Hümaşah Sultan

From Wikipedia, the free encyclopedia
Jump to navigation Jump to search
Hümaşah Sultan
ھما شاہ سلطان
Haseki Sultan of the Ottoman Empire
(Imperial Consort)
Reignuntil 12 August 1648
PredecessorAyşe Sultan
SuccessorGülnuş Sultan
c. 1630
Died1672 (aged 41-42)
Istanbul, Ottoman Empire
Ibrahim (m. 1647–1648)
ReligionSunni Islam

Hümaşah Sultan (Ottoman Turkish: ھما شاہ سلطان‎) was a chief consort and later legal wife of Sultan Ibrahim of the Ottoman Empire.


Hümaşah married Ibrahim in 1647, in a magnificent ceremony. After her marriage to Ibrahim she became known as Telli Haseki because of the silver and gold threads (tels) that are traditionally used to adorn a bride's hair.[1][2] Sultan Ibrahim's marriage to Hümaşah was described by the historian Mustafa Naima:

In accordance with imperial command, the viziers of the imperial council each gave the gift of moon faced slave girl bedecked with jewels. Then they escorted (the bride) in a well ordered procession from the gardens of Davud pasha to the imperial palace. The ceremony was performed by the chief black eunuch acting as proxy for the bride and the grand vizier for the sultan. Robes of honour were bestowed on the viziers and the ulema and others received honours according to custom.[1]

After marrying her, Ibrahim gave her the treasury of Egypt as dowry and ordered the palace of Ibrahim Pasha to be carpeted in sable furs and given to her.[3][title missing][page needed]

Ibrahim subjected his sisters, Kösem's daughters Ayşe, Fatma and Hanzade, and his niece Kaya to the indignity of subordination of his concubines. He took away their lands and jewels, and made them serve Hümaşah, by standing at attention like servants while she ate and by fetching and holding the soap, basin and the pitcher of water with which she washed her hands.[4]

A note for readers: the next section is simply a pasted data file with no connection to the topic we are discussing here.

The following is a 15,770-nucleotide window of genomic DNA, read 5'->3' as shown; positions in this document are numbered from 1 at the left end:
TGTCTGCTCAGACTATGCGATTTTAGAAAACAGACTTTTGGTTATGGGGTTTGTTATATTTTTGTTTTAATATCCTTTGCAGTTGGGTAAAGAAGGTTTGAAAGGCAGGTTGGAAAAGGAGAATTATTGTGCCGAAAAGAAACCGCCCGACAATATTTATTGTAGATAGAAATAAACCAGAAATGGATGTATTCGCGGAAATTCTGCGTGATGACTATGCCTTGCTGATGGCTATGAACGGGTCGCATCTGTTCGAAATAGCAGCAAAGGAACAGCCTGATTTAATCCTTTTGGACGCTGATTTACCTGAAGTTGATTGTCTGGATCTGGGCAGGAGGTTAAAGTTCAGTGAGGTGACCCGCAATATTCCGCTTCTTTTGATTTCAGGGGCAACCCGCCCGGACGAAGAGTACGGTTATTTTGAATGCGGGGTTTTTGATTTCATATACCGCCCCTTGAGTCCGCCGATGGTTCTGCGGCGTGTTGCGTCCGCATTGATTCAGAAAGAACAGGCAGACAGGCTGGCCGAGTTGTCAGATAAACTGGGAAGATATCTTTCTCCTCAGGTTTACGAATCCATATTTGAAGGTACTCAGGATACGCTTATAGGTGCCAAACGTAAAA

In popular culture[edit]

In 2015 Turkish historical non-fiction TV series Muhteşem Yüzyıl: Kösem, Hümașah Sultan is portrayed by Turkish actress Müge Boz.

See also[edit]


  1. ^ a b Leslie P. Peirce (1993). The Imperial Harem: Women and Sovereignty in the Ottoman Empire. Oxford University Press. p. 108. ISBN 978-0-195-08677-5.
  2. ^ Börekçi, p.263.
  3. ^ "Gökbilgin, Ibrāhīm.
  4. ^ Leslie P. Peirce (1993). The Imperial Harem: Women and Sovereignty in the Ottoman Empire. Oxford University Press. p. 246. ISBN 978-0-195-08677-5.


Ottoman royalty
Preceded by
Ayşe Sultan
Haseki Sultan
until 12 August 1648
concurrently with Turhan, Aşub, Muazzez, Ayşe, Mahenver, Șivekar, and Saçbağlı
Succeeded by
Gülnuş Sultan